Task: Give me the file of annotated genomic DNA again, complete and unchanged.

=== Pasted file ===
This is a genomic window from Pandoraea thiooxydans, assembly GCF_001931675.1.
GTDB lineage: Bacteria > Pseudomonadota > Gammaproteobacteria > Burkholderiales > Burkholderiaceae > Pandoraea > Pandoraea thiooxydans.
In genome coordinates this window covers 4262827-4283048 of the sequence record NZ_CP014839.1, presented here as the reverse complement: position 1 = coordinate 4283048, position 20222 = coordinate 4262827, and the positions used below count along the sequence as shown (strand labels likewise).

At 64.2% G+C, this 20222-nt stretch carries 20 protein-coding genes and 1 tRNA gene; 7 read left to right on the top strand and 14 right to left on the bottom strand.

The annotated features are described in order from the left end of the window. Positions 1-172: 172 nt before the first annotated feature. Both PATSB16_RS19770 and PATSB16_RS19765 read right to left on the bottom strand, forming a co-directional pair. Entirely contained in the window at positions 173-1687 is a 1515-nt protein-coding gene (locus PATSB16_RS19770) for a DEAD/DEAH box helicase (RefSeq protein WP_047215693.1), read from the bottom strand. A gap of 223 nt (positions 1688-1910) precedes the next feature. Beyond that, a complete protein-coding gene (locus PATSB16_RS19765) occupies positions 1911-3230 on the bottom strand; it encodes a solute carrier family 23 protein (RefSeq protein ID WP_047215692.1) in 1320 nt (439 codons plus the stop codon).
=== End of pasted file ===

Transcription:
This is a genomic window from Pandoraea thiooxydans, assembly GCF_001931675.1.
GTDB lineage: Bacteria > Pseudomonadota > Gammaproteobacteria > Burkholderiales > Burkholderiaceae > Pandoraea > Pandoraea thiooxydans.
In genome coordinates this window covers 4262827-4283048 of the sequence record NZ_CP014839.1, presented here as the reverse complement: position 1 = coordinate 4283048, position 20222 = coordinate 4262827, and the positions used below count along the sequence as shown (strand labels likewise).

At 64.2% G+C, this 20222-nt stretch carries 20 protein-coding genes and 1 tRNA gene; 7 read left to right on the top strand and 14 right to left on the bottom strand.

The annotated features are described in order from the left end of the window. Positions 1-172: 172 nt before the first annotated feature. Both PATSB16_RS19770 and PATSB16_RS19765 read right to left on the bottom strand, forming a co-directional pair. Entirely contained in the window at positions 173-1687 is a 1515-nt protein-coding gene (locus PATSB16_RS19770) for a DEAD/DEAH box helicase (RefSeq protein WP_047215693.1), read from the bottom strand. A gap of 223 nt (positions 1688-1910) precedes the next feature. Beyond that, a complete protein-coding gene (locus PATSB16_RS19765) occupies positions 1911-3230 on the bottom strand; it encodes a solute carrier family 23 protein (RefSeq protein ID WP_047215692.1) in 1320 nt (439 codons plus the stop codon).